Monday, 29 December 2014

Bruce's Car of The Week: Alfa Romeo 147 GTA

Iffy reliability, horrendous understeer and the ability to depreciate in value faster than a politician loses credibility after an election, not a great set of credentials to kick of my latest car of the week is it? These though are just some of the afflictions which hang over this weeks car, the Alfa Romeo 147 GTA and come to think of it the Alfa brand as a whole. My goal then is to educate you, undo the myths and focus in on what a wonderful buy the GTA could actually be.

Italian beauty 

Let us begin by getting some Alfa cliches out of the way before I inevitably slip them into my write up later on, starting with appearances. The 147 GTA is a very pretty car, it embodies all that is good with Italian design and squashes it into a neat hatchback package. Just admire it for minute, the pert rear, short overhangs and low sculpted face of the normal 147 are just enhanced by GTA's wide bumpers, low stance and flared nostrils either side of that iconic vertical grill. The GTA wears it's looks with a certain smugness, it knows how good looking it is, as any true Italian should!


Electronic malfunctions shouldn't be an issue in modern Alfa's 
I guess the next thing your thinking is, like any Italian, I bet it can be a bit of diva when it comes to reliability. Well, no, unreliable GTA's are a bit of a myth. The GTA was and still is a proper performance car, which means the buyers, usually Alfa enthusiasts parted with a lot of cash to own one brand new. This tends to mean they wanted to look after their Alfa and do anything they could to keep it going, so fully documented service books are almost the norm when you start looking at used ones. The common weak points like a cam belt that needs replacing every 60 thousand km's tend to have been done, combine this with regular servicing and your looking at a very reliable engine. Dodgy electronics is also another myth, at least on modern Alfa's, so don't be worried about the ECU suddenly deciding it'd like a day off or the window wipers only working every second Tuesday, that's just no the case any more.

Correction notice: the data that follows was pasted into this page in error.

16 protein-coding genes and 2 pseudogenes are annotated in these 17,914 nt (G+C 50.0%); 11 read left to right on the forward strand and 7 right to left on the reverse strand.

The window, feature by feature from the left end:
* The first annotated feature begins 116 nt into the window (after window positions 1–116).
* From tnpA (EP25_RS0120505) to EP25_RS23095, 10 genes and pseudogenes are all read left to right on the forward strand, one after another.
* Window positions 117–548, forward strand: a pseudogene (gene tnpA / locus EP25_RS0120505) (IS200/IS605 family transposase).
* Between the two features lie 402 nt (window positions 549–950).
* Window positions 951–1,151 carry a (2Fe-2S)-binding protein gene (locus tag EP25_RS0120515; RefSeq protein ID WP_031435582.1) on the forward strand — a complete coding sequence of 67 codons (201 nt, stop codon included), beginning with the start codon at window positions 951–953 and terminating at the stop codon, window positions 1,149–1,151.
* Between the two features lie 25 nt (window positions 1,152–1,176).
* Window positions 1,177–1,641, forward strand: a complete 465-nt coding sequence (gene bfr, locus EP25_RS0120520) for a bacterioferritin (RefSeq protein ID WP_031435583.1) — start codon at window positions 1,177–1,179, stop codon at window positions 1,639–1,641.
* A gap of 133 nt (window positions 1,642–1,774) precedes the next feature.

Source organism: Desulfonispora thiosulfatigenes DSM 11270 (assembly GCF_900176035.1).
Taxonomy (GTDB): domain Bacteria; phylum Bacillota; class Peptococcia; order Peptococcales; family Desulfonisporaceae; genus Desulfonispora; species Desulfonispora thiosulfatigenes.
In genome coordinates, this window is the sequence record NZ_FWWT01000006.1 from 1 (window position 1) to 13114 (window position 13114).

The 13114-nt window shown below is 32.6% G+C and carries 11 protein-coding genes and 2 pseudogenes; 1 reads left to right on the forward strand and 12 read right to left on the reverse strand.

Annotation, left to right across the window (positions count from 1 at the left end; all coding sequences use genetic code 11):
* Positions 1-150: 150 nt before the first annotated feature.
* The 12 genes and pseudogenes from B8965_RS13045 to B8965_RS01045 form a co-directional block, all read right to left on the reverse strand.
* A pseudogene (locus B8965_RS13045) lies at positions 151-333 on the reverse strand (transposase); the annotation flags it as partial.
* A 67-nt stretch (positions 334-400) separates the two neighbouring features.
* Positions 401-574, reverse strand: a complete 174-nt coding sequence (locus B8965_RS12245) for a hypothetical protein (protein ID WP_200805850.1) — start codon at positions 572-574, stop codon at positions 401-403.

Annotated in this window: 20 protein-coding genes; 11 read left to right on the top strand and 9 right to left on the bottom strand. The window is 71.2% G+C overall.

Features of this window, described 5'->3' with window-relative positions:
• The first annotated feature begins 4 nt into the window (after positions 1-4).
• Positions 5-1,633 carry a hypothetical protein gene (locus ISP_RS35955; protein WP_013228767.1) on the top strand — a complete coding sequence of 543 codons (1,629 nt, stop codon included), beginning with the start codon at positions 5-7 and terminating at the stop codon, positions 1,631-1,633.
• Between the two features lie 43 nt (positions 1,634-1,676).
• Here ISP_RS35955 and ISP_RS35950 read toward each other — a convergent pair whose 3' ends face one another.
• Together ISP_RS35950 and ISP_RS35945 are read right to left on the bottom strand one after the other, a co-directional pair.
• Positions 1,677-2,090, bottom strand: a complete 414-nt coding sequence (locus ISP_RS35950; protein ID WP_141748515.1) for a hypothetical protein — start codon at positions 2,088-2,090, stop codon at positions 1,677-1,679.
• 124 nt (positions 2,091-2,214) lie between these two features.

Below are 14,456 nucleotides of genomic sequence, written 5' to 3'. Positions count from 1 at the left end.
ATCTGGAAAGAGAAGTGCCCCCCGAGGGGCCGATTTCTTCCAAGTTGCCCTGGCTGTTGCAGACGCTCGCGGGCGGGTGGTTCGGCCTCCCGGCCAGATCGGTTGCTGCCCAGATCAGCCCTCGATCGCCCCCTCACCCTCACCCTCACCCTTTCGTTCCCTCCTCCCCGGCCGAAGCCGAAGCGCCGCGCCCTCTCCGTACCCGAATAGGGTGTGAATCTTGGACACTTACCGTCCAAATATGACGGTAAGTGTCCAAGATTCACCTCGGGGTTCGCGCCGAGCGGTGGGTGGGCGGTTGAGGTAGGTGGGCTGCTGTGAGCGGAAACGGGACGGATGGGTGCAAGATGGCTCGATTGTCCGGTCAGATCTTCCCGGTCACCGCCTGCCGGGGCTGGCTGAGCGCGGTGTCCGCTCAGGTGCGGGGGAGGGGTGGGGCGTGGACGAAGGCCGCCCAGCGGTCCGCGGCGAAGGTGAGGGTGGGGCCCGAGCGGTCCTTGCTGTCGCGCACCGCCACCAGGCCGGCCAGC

The oily bits

Alfa didn't mess about when it came to picking a power plant for GTA. By drawing on decades worth of producing what can only be described as engine pornography Alfa chose to squeeze into the 147 the last incarnation of their in house V6. Bored out to 3.2 litres and 24 valves it produced 184kw and could take the GTA to 100km/h in 6.4 seconds. With the move for economy and small cc turbo charging well under way the Alfa V6 is an engine of the likes we will never see again, especially squashed into a hot hatchback.
Phwor.... check out those manifolds!

Oily bits cont.

The Q2 diff, if you care for what it looks like
Naturally though shoving a heavy V6 into a FWD hatchback and expecting it to cope when the road got twisty was a tough ask. The GTA suffered with terrible understeer and the standard front differential didn't cope too well with the load, often blowing itself up. However there is a fix for this, a stronger Q2 differential, a direct and easy replacement it not only betters the cars road holding and mechanical strength but is cheap and readily available as it came standard on other Alfa Romeo models. Around $800 should get your GTA set up with a Q2 or you could just buy one with the diff already installed!


Lastly I come to depreciation, it's what years of bad press will do to a brand and unfortunately the aforementioned foibles, no matter how much they can be disproved have hurt Alfa resale values. Although for potential GTA buyers in Australia I don't see this as a bad thing. What other car can give you so much soulful V6 Italian flair for relatively little cash? I'm struggling to think of one. However, if I do I'll be sure to let you know, after all I wouldn't have much of blog if I couldn't show you awesome European bargains. Which brings me onto this weeks selection of lovely GTA's.

The cheapest well maintained GTV I could find in traditional Alfa red. A whole heap of new parts have been fitted to keep this V6 signing for many more km's, also has the uprated Q2 diff. Bit of lacquer peel on that pretty red paint might be whats pushed the price down. Nothing a good polish shouldn't fix.
2003 Alfa Romeo 147 GTV, $9500

Another 2003 car, this time in silver with black leather. The seller thinks its the best one in the country. It's certainly priced very well and again has been fastidiously well maintained. No mention of the Q2 diff being installed though so might be worth factoring in a bit extra cash for it.
2003 Alfa Romeo 147 GTV, $10000 

My last pick is a little bit more expensive, justifiable I feel as it has very low km's and is a year younger than the other tow above. Again it appears to be another cherished example having been serviced regularly, it also features the uprated diff.
2004 Alfa Romeo 147 GTV, $14000

Left field choice

Not everyone needs nor can afford the mighty GTA though, so this weeks alternative is a 2 litre Twin-Spark 147. Still achingly pretty just minus the body kit. This particular car appears very loved with a recent cam belt change and low km's, it also features a gorgeous red leather interior. How very Italian!
2003 Alfa Romeo 147, $7500

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